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bug#18288: pcase documentation rewrite


From: Alan Mackenzie
Subject: bug#18288: pcase documentation rewrite
Date: Sat, 23 Aug 2014 14:57:05 +0000 (UTC)
User-agent: tin/2.2.0-20131224 ("Lochindaal") (UNIX) (FreeBSD/8.4-RELEASE (amd64))

[1}Tassilo Horn <address@hidden> wrote:
>Mario Valencia <address@hidden> writes:

>Hi Mario,

>> The documentation in '(elisp) Pattern matching case statement' is very
>> difficult to understand. Could somebody please rewrite it so mere
>> mortals can read it?

>Could you be a bit more specific?  What exactly is difficult to
>understand?  What further questions do you still have after reading the
>docs?

OK, I'll bite.  I think the OP was quite clear - he was utterly unable to
understand the page at all, so asking him for "further questions" is not
helpful.

After trying to read that info page several times over the last few
months, I've still only got a vague idea of how to use pcase, so I have to
agree with the OP.  Here are some of the things that are wrong:

(i) Bug: ".... and then compare the value against _each_ UPATTERN ...."
  is surely wrong - it will compare the value only against _some_
  UPATTERNs, stopping when a match is found.  Surely?

(ii) "UPATTERN" and "QPATTERN" have no definitions - only the
  relationship between them is sketched, not what they _are_.  This makes
  is difficult to get a conceptual handle on everything.

(iii) In the first example ("(pcase (get-return-code x) ...)") it is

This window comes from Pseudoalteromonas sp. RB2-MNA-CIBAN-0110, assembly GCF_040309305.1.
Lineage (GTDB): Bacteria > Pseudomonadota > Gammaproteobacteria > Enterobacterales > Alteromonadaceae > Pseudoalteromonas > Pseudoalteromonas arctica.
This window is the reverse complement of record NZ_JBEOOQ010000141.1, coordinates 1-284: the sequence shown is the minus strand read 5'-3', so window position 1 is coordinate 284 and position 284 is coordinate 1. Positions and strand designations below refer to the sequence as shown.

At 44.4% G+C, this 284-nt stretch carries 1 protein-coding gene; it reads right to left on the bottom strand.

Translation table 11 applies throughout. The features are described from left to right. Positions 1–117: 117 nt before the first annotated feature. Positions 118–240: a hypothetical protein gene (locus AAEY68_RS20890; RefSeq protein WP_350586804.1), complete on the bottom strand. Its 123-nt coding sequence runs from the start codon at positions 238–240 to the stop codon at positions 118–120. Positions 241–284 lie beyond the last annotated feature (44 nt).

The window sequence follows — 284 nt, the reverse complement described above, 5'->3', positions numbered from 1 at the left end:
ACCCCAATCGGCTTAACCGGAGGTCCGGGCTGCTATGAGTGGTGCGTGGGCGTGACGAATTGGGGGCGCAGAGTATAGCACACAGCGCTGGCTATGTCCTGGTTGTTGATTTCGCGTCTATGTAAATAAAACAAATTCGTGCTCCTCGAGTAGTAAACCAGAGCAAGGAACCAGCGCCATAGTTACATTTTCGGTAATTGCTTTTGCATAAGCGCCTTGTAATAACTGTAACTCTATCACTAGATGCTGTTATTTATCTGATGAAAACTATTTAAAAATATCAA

entirely unclear why the symbols there are quoted with backquote.  Why
  not just with quote?

(iv) It would seem that the reader macros backquote and comma mean
  something different in the pcase construct from their normal meanings.
  This desperately needs explicitly stating and emphasising, and early
  on.  What about ",@"?

(v) The meaning and rules for the idiosyncratic backquote and comma need
  to be rigorously and explicitly documented.

(vi) Where, if anywhere, inside a pcase construct can standard backquote
  be used?

(vii) "The UPATTERN mentioned above are ..." is a singlular noun with a
  plural verb.

(viii) [In the "definition" of QPATTERN] "The intention is to mimic the
  backquote macro: this pattern matches those values that COULD HAVE BEEN
  BUILT BY SUCH A BACKQUOTE EXPRESSION" is very vague.  What on earth is
  "could" supposed to mean here?  In what parallel universe might those
  values have been built?  "the backquote macro" could be confusing -
  there would seem to be (at least) two distinct backquote macros;
  perhaps the word "standard" should be inserted before "backquote".

(ix) [Carrying on from (viii)] "Since we're pattern matching rather than
  building a value, the unquote does not indicate where to plug an
  expression, but .....".  This is so bad as to be painful to dissect.
  o - What does "building a value" here mean?
  o - What's an "unquote"?  Throughout the Elisp manual "unquoted" means
    "not being quoted by '".  Is "backquote" meant here?
  o - What does "plug an expression" (at a place) mean?

(x) [Carrying on from (ix)] "... but instead it lets one specifiy a
  U-pattern that should match the value at that location".  Which
  "location"?  What does "location" even mean?  What "value"?

(xi) It would be really nice if "QPATTERN" were defined.

(xii) [First paragraph] "the macro `pcase' can come handy", should be
  "... can come IN handy".

(xiii) Why is the "don't care" symbol "_" rather that t?  This should be
  explained.

The entire page is wishy-washy and vague.  I think it probably makes good
sense to somebody who already knows how pcase works.  As I said, I
haven't grasped the pcase mechanism enough even to be able to criticize
the info page properly.  It would seem readers are expected to absorb the
details of pcase by osmosis rather than systematic reading.

>Bye,
>Tassilo

-- 
Alan Mackenzie (Nuremberg, Germany).






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